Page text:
How Boys And Girls Learn Differently

Larry Price
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Wednesday - July 30, 2008
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St. Francis School shocked the state last week when it announced it was going to allow a pilot program to experiment with the idea of going co-ed. There was a quite hush of skepticism among private schools in Hawaii, which preach and practice the idea that girls learn more when they are separated from boys.

It’s been a heavily researched topic in education for many decades. Iolani shocked the local educational establishment when it went coed. Saint Louis tried to follow in its footsteps, but there was too much resistance and the idea was dropped.

This is a very emotional issue for some mothers who would like to send their daughters to their alma mater instead of a co-ed school.

Is contemporary education maliciously set against either males or females? The majority of the research strongly suggests the answer is no, but there is a good possibility that some of our schools do fail to recognize gender-specific needs.


New positron emission tomography (PET) and MRI technologies allow educators to look inside the brains of boys and girls, where they have found structural and functional differences that profoundly affect human learning. These gender differences in the brain are corroborated in males and females throughout the world and do not differ significantly across cultures (Rich, 2000; Conlin, 2003).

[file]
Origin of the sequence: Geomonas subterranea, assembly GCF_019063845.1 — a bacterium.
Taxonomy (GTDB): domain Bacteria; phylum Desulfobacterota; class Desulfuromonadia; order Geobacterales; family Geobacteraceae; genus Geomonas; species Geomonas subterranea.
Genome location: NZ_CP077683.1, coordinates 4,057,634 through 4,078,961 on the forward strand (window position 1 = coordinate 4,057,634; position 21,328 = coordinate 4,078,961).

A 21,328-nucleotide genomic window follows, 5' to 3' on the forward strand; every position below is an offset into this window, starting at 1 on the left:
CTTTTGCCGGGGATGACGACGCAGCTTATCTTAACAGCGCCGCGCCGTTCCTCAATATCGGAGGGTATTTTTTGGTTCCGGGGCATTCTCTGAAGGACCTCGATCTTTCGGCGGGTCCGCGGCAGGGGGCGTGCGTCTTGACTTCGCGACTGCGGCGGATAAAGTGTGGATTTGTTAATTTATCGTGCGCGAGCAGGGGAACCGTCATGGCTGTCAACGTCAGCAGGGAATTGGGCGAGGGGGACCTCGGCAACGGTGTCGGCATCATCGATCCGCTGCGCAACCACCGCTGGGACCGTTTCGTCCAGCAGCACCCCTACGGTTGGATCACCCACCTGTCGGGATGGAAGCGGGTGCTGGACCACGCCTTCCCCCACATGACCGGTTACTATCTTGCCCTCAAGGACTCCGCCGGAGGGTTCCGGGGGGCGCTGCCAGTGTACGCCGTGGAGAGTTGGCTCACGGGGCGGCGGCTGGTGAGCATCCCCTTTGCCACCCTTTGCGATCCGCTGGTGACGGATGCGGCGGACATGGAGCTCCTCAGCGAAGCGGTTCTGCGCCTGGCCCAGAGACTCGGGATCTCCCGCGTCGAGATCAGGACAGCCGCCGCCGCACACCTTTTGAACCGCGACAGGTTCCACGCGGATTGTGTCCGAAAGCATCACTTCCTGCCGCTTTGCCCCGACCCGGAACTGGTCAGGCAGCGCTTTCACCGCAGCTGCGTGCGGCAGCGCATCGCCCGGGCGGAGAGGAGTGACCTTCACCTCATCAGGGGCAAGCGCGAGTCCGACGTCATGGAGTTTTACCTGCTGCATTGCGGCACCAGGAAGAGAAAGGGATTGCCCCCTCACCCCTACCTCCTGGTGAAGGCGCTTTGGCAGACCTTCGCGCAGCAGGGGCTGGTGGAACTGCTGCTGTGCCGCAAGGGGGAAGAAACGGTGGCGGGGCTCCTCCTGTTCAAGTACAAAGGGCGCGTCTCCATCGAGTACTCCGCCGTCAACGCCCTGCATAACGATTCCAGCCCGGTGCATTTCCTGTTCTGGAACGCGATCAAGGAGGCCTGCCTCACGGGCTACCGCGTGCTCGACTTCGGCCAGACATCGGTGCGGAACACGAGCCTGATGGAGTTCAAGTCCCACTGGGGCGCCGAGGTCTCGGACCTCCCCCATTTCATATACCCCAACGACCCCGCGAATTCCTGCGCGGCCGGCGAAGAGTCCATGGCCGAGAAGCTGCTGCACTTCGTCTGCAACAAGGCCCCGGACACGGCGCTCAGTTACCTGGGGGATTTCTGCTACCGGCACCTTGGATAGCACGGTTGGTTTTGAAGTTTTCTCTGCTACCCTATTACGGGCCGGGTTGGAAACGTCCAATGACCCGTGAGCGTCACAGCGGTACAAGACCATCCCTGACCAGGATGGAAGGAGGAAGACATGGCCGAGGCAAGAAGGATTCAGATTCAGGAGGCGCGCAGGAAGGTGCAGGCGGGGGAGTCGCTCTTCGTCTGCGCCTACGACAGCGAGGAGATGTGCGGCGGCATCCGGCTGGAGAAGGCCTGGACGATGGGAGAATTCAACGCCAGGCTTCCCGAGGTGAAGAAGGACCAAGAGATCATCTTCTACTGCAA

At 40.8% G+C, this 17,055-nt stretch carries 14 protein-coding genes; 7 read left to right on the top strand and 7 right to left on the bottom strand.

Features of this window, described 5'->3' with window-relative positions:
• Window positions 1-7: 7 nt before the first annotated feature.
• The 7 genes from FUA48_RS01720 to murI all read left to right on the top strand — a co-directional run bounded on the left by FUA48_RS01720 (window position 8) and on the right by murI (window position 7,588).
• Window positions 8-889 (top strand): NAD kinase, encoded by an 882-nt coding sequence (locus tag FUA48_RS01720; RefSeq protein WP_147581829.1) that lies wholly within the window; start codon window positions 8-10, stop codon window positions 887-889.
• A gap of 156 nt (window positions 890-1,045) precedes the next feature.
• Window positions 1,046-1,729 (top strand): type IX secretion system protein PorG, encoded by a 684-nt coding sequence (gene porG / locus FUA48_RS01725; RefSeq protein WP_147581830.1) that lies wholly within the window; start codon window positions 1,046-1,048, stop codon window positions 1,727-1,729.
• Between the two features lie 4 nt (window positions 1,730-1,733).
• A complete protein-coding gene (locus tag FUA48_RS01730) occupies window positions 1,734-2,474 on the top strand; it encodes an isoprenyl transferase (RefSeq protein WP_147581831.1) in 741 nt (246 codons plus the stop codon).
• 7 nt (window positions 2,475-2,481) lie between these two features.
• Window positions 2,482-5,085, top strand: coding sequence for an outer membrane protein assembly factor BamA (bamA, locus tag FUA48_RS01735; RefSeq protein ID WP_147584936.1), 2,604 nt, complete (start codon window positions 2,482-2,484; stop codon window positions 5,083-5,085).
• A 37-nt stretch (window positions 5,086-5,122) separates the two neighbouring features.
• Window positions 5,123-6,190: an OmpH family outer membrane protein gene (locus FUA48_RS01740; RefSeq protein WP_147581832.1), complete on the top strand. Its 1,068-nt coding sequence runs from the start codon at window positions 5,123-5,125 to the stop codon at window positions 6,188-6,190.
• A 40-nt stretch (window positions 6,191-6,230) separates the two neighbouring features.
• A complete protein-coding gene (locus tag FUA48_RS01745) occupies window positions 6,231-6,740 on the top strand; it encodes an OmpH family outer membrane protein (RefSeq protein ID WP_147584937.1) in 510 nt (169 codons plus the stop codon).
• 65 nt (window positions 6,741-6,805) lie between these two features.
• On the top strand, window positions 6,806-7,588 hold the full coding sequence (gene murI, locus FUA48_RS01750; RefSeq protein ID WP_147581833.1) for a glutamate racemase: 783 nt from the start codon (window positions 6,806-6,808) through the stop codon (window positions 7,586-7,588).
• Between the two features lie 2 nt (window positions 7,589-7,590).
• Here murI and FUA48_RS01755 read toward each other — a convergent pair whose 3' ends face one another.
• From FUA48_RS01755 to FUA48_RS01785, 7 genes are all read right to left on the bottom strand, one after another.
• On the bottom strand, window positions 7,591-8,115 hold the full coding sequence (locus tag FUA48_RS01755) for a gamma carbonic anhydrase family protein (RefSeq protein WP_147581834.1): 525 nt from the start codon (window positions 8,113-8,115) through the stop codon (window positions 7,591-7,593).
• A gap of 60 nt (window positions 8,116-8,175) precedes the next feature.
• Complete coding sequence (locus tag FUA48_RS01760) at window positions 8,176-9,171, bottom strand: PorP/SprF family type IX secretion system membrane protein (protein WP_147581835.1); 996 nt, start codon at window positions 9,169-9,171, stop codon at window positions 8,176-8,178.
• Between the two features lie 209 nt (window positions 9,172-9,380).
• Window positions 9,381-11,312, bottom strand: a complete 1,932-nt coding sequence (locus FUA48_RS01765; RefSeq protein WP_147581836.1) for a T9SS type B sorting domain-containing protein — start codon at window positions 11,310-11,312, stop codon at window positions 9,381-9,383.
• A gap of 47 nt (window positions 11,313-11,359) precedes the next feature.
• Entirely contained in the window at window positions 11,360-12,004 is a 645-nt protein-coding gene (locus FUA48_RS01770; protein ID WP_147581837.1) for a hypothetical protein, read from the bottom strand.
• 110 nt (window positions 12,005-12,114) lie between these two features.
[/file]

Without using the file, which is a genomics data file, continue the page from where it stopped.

The 2000 National Assessment of Educational Progress found that boys are one-and-a-half years behind girls in reading/writing (National Center for Education Statistics, 2000) and girls are only negligibly behind boys in math and science - areas in which boys have historically outperformed girls (Conlin, 2003). As the evidence suggests, it is the boys who need help these days, not the girls. In point of fact, boys earn 70 percent of the D’s and F’s and less than half of the A’s.

Furthermore, boys represent 90 percent of discipline referrals, and 80 percent of high school dropouts are male. Males make up less than 40 percent of college students (Gurian, 2001).

All these statistics hold true around the world. The Organization for Economic Co-operation and Development released a three-year study of knowledge and skills of males and females in 35 industrialized countries. The selected findings showed the statistics that brought the males’ scores down most significantly were their reading and writing scores. There is little doubt that by the time its pilot study is completed, St. Francis will find similar results.

The evidence is clear that boys and girls do learn differently.

Simply put, effectively teaching boys and girls together, as we do in public schools, is not as easy as the public would like to believe. The practical application of new research will instruct new members in the teaching profession how to proceed in the future with a sense of renewed purpose and productivity, because boys and girls need to learn from within their own minds.


Educators in the future are going to need special training in male/female brain differences. Of course, this will be an easy task for private schools, but a severe challenge for the public school system, which does not have a lot of flexibility in dealing with such emotional issues.

It’s not so much that our educators are failing or not doing a good job of educating our youngsters. It’s more because of our renewed cultural sensitivity to issues of gender and learning. Make no mistake, the sensitivity was generated from advocacy groups that pointed out ways in which girls were challenged in school. This is most evident in co-curricular activities outside the classroom, like athletics. Now that the playing field has been leveled, there is little question that girls can perform as well as boys.

The research seems to indicate what the boys really need to catch up with the girls is their own advocacy group. After all, the world is populated with both boys and girls, and educational administrators can’t let gender differences spill over into the work force.

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